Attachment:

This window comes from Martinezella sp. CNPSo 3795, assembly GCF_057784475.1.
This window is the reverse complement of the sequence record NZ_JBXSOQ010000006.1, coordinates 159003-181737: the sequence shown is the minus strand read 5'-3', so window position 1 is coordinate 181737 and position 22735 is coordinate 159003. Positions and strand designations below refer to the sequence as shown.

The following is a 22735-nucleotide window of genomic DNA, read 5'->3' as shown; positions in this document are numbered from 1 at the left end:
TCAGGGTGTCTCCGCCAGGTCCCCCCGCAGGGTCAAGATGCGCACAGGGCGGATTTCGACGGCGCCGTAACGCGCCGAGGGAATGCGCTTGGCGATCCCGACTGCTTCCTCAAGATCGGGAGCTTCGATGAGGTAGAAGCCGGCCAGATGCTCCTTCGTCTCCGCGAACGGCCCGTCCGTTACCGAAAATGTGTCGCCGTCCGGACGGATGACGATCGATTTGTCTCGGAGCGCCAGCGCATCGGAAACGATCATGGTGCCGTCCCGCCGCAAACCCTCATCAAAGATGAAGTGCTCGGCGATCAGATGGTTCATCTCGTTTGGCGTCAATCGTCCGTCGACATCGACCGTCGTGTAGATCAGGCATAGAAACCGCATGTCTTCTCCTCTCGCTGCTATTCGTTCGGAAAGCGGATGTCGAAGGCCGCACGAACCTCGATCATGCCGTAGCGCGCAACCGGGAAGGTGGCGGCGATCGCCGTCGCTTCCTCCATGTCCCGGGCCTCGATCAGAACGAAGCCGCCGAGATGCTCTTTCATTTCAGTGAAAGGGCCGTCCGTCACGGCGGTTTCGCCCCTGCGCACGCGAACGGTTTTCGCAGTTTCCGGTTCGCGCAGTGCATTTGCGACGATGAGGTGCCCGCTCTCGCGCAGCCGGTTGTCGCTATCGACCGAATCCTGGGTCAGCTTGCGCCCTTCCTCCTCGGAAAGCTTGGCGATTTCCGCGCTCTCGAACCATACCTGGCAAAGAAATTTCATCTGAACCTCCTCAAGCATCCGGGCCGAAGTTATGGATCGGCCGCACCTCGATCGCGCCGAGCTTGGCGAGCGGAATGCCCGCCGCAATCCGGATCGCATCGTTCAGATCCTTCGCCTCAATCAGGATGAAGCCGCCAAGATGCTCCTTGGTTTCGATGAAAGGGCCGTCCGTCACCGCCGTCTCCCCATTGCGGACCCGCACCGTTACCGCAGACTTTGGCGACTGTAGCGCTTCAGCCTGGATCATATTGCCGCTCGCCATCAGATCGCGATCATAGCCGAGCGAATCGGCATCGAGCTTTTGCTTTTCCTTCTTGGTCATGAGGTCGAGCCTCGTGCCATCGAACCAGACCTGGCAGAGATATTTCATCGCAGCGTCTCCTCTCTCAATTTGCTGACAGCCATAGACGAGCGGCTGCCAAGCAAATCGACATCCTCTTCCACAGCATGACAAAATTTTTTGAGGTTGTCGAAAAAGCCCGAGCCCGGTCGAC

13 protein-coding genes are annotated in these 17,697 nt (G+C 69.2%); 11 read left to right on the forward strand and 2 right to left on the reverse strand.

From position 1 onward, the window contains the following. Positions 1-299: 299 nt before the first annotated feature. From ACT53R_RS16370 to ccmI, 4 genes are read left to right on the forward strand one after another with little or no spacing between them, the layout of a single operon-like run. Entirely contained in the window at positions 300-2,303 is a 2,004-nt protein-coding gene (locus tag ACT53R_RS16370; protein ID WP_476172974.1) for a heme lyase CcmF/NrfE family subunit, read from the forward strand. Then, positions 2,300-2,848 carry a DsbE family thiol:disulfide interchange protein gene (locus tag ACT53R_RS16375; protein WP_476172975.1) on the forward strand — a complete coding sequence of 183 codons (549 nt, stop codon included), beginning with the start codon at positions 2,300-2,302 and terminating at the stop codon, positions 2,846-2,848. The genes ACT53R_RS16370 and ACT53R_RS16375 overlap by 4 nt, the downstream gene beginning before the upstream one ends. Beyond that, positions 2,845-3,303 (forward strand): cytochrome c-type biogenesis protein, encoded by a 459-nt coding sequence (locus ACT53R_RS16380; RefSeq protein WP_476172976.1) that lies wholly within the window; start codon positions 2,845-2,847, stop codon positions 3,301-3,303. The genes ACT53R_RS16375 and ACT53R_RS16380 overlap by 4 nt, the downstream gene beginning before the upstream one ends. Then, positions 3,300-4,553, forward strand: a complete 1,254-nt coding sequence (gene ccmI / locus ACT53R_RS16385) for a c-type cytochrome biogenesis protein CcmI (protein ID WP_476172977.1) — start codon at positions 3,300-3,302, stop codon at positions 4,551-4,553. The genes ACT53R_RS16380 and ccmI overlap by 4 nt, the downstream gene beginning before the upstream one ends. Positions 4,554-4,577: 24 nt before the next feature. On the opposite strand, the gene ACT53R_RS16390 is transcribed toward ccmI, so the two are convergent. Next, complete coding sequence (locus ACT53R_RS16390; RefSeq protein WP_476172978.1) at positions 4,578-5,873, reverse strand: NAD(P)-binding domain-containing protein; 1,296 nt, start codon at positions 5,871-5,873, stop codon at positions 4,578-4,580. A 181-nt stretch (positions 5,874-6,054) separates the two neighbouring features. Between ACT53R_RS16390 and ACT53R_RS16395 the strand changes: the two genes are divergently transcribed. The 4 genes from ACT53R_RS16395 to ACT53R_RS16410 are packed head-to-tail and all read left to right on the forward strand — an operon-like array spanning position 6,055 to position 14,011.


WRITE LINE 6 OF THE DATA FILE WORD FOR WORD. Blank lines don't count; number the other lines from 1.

From position 1 onward, the window contains the following. Positions 1-299: 299 nt before the first annotated feature. From ACT53R_RS16370 to ccmI, 4 genes are read left to right on the forward strand one after another with little or no spacing between them, the layout of a single operon-like run. Entirely contained in the window at positions 300-2,303 is a 2,004-nt protein-coding gene (locus tag ACT53R_RS16370; protein ID WP_476172974.1) for a heme lyase CcmF/NrfE family subunit, read from the forward strand. Then, positions 2,300-2,848 carry a DsbE family thiol:disulfide interchange protein gene (locus tag ACT53R_RS16375; protein WP_476172975.1) on the forward strand — a complete coding sequence of 183 codons (549 nt, stop codon included), beginning with the start codon at positions 2,300-2,302 and terminating at the stop codon, positions 2,846-2,848. The genes ACT53R_RS16370 and ACT53R_RS16375 overlap by 4 nt, the downstream gene beginning before the upstream one ends. Beyond that, positions 2,845-3,303 (forward strand): cytochrome c-type biogenesis protein, encoded by a 459-nt coding sequence (locus ACT53R_RS16380; RefSeq protein WP_476172976.1) that lies wholly within the window; start codon positions 2,845-2,847, stop codon positions 3,301-3,303. The genes ACT53R_RS16375 and ACT53R_RS16380 overlap by 4 nt, the downstream gene beginning before the upstream one ends. Then, positions 3,300-4,553, forward strand: a complete 1,254-nt coding sequence (gene ccmI / locus ACT53R_RS16385) for a c-type cytochrome biogenesis protein CcmI (protein ID WP_476172977.1) — start codon at positions 3,300-3,302, stop codon at positions 4,551-4,553. The genes ACT53R_RS16380 and ccmI overlap by 4 nt, the downstream gene beginning before the upstream one ends. Positions 4,554-4,577: 24 nt before the next feature. On the opposite strand, the gene ACT53R_RS16390 is transcribed toward ccmI, so the two are convergent. Next, complete coding sequence (locus ACT53R_RS16390; RefSeq protein WP_476172978.1) at positions 4,578-5,873, reverse strand: NAD(P)-binding domain-containing protein; 1,296 nt, start codon at positions 5,871-5,873, stop codon at positions 4,578-4,580. A 181-nt stretch (positions 5,874-6,054) separates the two neighbouring features. Between ACT53R_RS16390 and ACT53R_RS16395 the strand changes: the two genes are divergently transcribed. The 4 genes from ACT53R_RS16395 to ACT53R_RS16410 are packed head-to-tail and all read left to right on the forward strand — an operon-like array spanning position 6,055 to position 14,011.